Officer Turner alters his body language into let’s-be-frank. For him, it involves leaning forward, resting his elbows on his thighs, and tenting his big hands together. “Ms. Proctor,” he says, “right now, local officers in Tennessee are going through your house up there at Stillhouse Lake, looking for anything that links you to your ex-husband. Your phone records are being analyzed. We know you went to see him before he broke out. You got something you want to get off your chest now, before those results come to light? Might do you some good.”
Amateur. I went through years of this, from interrogators far better—and worse—than he is. I gaze at him thoughtfully for a moment, and then I say, “I hate Melvin Royal. He’s hunting me, Officer Turner. Do you know how that feels? Do you really think I want to help him? Because if you stand me in front of him and give me a gun, I will not hesitate to put a goddamn bullet in that man’s head.”
I mean every word of it, with an intensity that takes even my own breath away.
Turner slowly leans back, hands smoothing flat against his thighs. He’s got those lightless, merciless eyes that all cops seem to share, the ones that are constantly taking in everything and giving back nothing. For all his awkwardly folksy manner, he’s a shark.
There’s a knock at the door, and Turner gets up to retrieve two flimsy cups. He hands one to me, and I gratefully wrap cold hands around it. The coffee is a crime in itself, but at least it’s warm, and it cuts the astringent hospital smell. This place stinks of fear and despair and boredom, of unwashed people whose body odor has soaked into the couches. There’s a tiny, sad little play area in the corner for kids. It’s currently deserted, but I think of Lanny and Connor, only ten and seven when a car smashed into Melvin’s garage and revealed his horrors to the world. In my gut, they’ll always be that age. That vulnerable, shattered age.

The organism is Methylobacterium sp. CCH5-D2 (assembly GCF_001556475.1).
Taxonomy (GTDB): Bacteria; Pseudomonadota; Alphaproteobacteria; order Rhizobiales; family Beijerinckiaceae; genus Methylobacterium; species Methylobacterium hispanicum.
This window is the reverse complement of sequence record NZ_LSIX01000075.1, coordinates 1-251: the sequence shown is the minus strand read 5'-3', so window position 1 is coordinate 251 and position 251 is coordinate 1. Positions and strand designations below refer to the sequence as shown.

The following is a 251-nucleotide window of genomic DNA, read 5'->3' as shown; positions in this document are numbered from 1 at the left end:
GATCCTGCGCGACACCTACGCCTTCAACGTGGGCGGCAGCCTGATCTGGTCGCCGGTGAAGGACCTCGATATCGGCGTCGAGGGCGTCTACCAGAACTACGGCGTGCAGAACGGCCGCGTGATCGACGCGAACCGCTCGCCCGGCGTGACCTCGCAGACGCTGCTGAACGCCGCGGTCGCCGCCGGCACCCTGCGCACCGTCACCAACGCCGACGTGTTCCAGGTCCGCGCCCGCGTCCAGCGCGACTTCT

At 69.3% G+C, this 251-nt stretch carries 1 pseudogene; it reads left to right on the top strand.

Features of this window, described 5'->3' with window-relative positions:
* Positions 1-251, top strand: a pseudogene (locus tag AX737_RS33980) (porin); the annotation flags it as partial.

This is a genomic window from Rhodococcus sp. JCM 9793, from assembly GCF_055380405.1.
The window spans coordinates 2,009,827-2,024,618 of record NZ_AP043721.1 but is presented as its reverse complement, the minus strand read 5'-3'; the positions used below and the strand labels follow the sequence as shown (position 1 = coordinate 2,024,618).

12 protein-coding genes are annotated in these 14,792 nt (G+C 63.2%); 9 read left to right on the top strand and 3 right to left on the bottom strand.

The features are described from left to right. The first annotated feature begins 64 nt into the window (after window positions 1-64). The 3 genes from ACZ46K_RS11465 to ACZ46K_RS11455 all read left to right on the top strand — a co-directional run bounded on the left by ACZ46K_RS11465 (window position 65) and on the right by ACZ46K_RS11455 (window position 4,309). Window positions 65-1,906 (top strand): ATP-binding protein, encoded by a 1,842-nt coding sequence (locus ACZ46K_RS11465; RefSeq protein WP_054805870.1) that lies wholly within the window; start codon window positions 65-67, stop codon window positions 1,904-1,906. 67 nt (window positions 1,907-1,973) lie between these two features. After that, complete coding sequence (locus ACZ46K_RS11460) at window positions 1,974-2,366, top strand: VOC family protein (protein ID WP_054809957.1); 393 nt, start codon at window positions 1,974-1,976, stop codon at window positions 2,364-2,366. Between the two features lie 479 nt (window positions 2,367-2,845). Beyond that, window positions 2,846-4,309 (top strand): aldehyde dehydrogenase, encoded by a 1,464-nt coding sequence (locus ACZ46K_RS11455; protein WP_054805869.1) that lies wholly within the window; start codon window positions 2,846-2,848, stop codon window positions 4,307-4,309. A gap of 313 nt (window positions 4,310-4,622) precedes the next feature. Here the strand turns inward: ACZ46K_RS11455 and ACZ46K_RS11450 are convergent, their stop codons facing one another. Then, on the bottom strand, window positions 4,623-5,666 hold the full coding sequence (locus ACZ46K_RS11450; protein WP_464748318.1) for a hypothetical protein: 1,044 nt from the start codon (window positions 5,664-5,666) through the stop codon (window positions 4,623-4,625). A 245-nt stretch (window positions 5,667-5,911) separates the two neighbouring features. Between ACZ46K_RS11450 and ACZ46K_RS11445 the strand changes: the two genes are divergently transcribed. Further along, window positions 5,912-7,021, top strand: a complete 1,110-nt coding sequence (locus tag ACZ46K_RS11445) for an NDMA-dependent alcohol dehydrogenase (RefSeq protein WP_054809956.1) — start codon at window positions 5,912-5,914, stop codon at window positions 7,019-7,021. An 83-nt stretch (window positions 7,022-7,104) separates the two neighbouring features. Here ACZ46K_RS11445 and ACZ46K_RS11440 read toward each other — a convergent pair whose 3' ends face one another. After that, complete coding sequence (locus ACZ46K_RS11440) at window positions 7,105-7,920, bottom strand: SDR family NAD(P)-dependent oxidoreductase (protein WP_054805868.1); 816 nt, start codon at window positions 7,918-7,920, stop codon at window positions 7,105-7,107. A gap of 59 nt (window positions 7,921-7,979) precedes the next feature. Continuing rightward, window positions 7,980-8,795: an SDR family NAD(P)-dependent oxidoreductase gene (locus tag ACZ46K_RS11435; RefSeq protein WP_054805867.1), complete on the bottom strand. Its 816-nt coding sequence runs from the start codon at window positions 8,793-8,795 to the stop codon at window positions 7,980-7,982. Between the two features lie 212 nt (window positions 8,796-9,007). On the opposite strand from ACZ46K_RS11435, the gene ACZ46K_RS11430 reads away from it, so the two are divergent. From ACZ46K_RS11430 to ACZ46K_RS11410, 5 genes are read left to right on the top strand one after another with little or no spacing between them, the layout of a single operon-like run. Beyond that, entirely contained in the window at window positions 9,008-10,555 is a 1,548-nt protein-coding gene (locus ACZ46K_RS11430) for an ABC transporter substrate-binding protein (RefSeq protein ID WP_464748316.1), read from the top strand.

“You want to tell me what was in that basement?” I ask Turner, cutting my eyes suddenly to him. It startles him a little. “Because our guy didn’t want anybody to see it. Whatever it was.”
“It’s pretty well destroyed,” he tells me. “Ain’t nobody going to get down there to take a good look for a while. Going to be hours before it’s safe. We might still find bodies.”
I hope not, too. Desperately. I nod, then drink the rest of my coffee in a thirsty rush. “Right. Well, I’m going to go now. Thanks for the coffee.” He stands up with me, blocking my way. I stare at him and slowly allow the corners of my lips to curl, just a little. “Unless you’d like to arrest me . . . ?”
He’s got nothing concrete, and he knows that. He’s bluffing when he says, “Sit down, Ms. Proctor. We’ve got more to talk about.”
I don’t answer. I just walk toward him. At the last moment, he moves. Illegal detention wouldn’t do him any favors, and he’s smart enough to know I can’t be buffaloed into thinking he’s got cause. Yes, there’s a burned-out cabin. Yes, I was inside. But there’s ample evidence that the place had been booby-trapped, and I was lucky to escape alive, and they’ve got lots of tantalizing evidence to analyze that doesn’t have anything to do with me and my maybe-but-not-provable illegal entry.